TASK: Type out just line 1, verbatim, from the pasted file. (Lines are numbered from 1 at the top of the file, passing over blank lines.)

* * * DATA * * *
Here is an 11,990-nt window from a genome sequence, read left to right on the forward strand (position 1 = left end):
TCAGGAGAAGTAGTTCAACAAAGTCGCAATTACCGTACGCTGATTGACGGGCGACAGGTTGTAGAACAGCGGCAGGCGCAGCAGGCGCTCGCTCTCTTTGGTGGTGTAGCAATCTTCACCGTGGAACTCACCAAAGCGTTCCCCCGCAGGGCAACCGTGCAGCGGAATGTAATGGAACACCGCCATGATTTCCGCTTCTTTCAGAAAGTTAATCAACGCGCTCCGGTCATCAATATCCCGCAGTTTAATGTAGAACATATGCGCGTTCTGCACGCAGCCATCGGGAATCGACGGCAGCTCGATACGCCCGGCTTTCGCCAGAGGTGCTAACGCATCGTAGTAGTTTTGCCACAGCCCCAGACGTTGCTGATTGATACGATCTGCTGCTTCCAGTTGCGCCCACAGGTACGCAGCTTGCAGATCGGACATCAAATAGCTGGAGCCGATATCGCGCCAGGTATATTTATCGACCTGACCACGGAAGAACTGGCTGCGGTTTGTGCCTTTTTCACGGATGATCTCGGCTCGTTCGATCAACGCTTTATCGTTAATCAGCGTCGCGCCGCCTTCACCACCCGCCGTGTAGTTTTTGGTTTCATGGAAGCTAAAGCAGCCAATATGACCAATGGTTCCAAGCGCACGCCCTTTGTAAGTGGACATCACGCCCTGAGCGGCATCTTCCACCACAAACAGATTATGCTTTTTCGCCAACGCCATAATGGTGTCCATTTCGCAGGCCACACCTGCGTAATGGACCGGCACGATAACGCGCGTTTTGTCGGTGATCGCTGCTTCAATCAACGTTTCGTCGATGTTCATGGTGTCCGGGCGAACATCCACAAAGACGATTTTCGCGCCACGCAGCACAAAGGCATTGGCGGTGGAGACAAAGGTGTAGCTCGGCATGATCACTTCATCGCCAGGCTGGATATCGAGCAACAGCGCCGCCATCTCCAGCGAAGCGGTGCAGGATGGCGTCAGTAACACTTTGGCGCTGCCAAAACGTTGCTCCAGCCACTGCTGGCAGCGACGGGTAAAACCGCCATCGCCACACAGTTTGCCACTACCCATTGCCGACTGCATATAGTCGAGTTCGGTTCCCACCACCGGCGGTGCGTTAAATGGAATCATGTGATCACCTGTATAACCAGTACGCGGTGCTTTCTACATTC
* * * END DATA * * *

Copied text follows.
Here is an 11,990-nt window from a genome sequence, read left to right on the forward strand (position 1 = left end):